THE MOST PRIVATE OF EYES
Modern fans of hardboiled private-eye novels often discovered the genre via Robert Crais’ Elvis Cole or Robert B. Parker’s Spenser. Women hardboiled fans also read Crais and Parker, but they often come to the genre through Sue Grafton’s Kinsey Millhone, Marcia Muller’s Sharon McCone, or Sara Paretsky’s V.I. Warshawski—who have also entertained many male readers. Casual readers usually stop with these names from the bestseller lists. However, others find themselves on the dangerous path to hardboiled addiction.
Thinking they can quit at any time, they begin chipping the original masters of the genre—the godhead of Chandler, Hammett, Ross MacDonald. Quickly, still denying their addiction, they look for further highs, uncovering John D. Macdonald or Mickey Spillane before scoring more modern masters—Lawrence Block, Estelman, Max Allan Collins, Bill Pronzini, Robert Randisi, Walter Mosely, Dennis Lehane, Andrew Vachss...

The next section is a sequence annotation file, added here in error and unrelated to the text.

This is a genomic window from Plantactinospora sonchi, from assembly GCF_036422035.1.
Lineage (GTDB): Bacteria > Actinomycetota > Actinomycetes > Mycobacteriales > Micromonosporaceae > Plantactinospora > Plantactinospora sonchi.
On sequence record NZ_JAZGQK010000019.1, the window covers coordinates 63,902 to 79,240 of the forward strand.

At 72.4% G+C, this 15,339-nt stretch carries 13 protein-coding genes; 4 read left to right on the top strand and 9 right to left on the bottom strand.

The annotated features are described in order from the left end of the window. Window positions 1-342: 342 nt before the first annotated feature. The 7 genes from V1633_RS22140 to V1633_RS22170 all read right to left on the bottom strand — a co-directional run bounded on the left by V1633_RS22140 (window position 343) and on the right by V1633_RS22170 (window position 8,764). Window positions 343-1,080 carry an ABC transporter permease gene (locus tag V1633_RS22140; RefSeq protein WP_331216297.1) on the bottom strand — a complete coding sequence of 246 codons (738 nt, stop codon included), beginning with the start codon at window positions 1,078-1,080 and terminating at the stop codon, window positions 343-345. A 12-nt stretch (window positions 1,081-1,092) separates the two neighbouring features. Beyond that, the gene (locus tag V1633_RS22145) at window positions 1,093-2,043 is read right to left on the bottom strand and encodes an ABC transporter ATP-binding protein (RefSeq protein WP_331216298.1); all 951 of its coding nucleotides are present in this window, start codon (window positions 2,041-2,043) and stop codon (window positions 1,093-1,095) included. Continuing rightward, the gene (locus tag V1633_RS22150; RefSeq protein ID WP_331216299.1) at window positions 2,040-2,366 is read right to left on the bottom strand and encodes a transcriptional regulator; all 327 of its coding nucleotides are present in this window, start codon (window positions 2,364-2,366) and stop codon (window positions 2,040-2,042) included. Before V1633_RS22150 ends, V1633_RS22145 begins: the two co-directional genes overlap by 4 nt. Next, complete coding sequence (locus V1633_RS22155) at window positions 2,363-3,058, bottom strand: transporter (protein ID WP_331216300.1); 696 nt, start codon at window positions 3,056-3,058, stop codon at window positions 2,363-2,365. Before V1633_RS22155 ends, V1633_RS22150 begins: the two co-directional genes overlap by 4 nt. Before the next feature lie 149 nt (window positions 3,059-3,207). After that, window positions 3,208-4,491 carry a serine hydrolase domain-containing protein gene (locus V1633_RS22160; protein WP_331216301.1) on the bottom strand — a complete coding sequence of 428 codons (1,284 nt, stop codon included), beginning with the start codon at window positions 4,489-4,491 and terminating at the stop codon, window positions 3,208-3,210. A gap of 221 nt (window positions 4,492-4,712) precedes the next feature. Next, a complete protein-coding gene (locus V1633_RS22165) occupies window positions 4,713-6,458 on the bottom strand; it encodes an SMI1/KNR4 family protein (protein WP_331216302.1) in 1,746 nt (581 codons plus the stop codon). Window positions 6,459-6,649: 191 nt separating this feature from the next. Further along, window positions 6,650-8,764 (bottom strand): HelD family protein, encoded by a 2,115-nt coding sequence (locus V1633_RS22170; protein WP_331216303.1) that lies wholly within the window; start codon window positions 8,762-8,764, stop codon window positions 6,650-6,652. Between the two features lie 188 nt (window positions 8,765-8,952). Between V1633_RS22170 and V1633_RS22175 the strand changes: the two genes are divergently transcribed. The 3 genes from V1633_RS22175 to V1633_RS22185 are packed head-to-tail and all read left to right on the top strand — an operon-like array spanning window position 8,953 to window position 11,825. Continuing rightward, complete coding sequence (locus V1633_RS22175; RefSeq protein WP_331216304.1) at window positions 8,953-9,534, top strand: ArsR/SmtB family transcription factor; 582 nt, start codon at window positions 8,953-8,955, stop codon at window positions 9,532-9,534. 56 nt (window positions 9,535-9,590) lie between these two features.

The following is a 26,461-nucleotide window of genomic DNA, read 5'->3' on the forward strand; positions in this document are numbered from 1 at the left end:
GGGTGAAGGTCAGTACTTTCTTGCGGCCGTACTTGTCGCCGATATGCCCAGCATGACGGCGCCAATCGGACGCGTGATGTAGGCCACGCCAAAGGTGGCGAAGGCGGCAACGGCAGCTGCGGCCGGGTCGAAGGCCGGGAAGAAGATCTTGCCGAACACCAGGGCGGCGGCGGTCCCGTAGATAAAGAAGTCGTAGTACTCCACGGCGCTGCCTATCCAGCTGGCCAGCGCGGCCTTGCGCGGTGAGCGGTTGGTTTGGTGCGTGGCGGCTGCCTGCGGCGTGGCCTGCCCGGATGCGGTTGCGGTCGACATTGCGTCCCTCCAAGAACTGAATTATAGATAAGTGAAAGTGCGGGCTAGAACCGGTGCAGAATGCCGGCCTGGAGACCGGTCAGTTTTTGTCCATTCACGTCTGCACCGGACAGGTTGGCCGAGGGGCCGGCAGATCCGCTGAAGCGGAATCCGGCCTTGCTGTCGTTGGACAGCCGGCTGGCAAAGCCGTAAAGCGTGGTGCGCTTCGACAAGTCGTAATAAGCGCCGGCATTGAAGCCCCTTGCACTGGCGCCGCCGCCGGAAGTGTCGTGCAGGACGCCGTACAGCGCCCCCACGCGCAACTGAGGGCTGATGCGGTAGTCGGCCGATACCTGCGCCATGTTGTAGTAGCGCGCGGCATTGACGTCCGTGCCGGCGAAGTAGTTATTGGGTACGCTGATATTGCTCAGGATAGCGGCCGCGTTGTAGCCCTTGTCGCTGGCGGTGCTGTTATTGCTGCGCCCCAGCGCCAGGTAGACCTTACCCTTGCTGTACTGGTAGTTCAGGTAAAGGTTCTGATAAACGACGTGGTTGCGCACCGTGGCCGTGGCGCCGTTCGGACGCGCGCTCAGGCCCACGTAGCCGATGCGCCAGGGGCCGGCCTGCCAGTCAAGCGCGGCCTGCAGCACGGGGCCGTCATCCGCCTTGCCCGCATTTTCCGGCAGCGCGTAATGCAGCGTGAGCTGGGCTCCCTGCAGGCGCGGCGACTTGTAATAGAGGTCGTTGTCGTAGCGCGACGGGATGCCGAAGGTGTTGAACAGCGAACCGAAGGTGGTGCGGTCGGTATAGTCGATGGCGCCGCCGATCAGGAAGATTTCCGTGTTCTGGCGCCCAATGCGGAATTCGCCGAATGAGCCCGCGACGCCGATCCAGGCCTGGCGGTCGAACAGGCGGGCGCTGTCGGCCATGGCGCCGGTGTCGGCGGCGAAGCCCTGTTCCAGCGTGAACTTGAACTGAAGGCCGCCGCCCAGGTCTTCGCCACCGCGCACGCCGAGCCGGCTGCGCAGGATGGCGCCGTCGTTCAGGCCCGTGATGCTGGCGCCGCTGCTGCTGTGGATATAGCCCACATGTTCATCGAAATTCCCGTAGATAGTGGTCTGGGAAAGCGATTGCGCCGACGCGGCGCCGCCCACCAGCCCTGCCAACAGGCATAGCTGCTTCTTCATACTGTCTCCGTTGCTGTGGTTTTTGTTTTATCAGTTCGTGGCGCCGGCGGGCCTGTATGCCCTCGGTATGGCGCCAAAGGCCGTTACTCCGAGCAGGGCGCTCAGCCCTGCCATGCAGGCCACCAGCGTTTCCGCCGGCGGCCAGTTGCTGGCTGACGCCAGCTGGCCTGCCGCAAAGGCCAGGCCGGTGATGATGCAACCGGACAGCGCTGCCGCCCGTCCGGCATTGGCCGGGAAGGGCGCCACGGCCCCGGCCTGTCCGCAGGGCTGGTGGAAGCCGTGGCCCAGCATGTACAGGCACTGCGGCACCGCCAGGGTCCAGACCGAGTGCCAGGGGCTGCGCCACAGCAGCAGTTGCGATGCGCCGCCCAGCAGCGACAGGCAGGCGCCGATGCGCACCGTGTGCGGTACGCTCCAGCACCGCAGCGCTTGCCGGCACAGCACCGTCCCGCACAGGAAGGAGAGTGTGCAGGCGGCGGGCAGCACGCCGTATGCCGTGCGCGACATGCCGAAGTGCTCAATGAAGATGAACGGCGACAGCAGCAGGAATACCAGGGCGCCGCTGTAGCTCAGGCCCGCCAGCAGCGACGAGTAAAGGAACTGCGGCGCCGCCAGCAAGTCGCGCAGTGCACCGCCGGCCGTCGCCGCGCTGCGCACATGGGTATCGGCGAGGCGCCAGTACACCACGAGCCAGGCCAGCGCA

Falling further into the depths of their addiction deepen, hardboiled junkies score their highs from the private eye characters created by the likes of Wayne D. Dundee, Joe Gores, the ever dangerous Andrew Vachss, Jeremiah Healy, Arthur Lyons, Michael Collins (aka: Dennis Lynds), Stephen Greenleaf, Joseph Hansen, Jonathan Valin, and an almost never ending list of other two-fisted sleuths.
Falling further into the depths of their addiction deepen, desperate hardboiled addicts go old school for their kicks with the likes of Mike Shayne, Cool and Lam, Shell Scott, Johnny Liddell, Ellery Queen, Nero Wolfe, Dan Turner, and others from the golden age of private eyes. But eventually, even these hardboiled speedballs aren’t enough to satisfy a mainliner.
There remains only one place for these sad souls to go, a place known to only the most devoted of hardboiled fanatics. It is an opium den where the air is acrid with the residue of smoking guns, healing bruises, laddered stockings, and the underlying strains of a dying torch song. Here there be treasure—the treasures of The Eye, a hidden cabal of the hardboiled inner circle who tightly guard long forgotten, gritty paperback original private eyes series, which are passed from hand to hand with whispered reverence.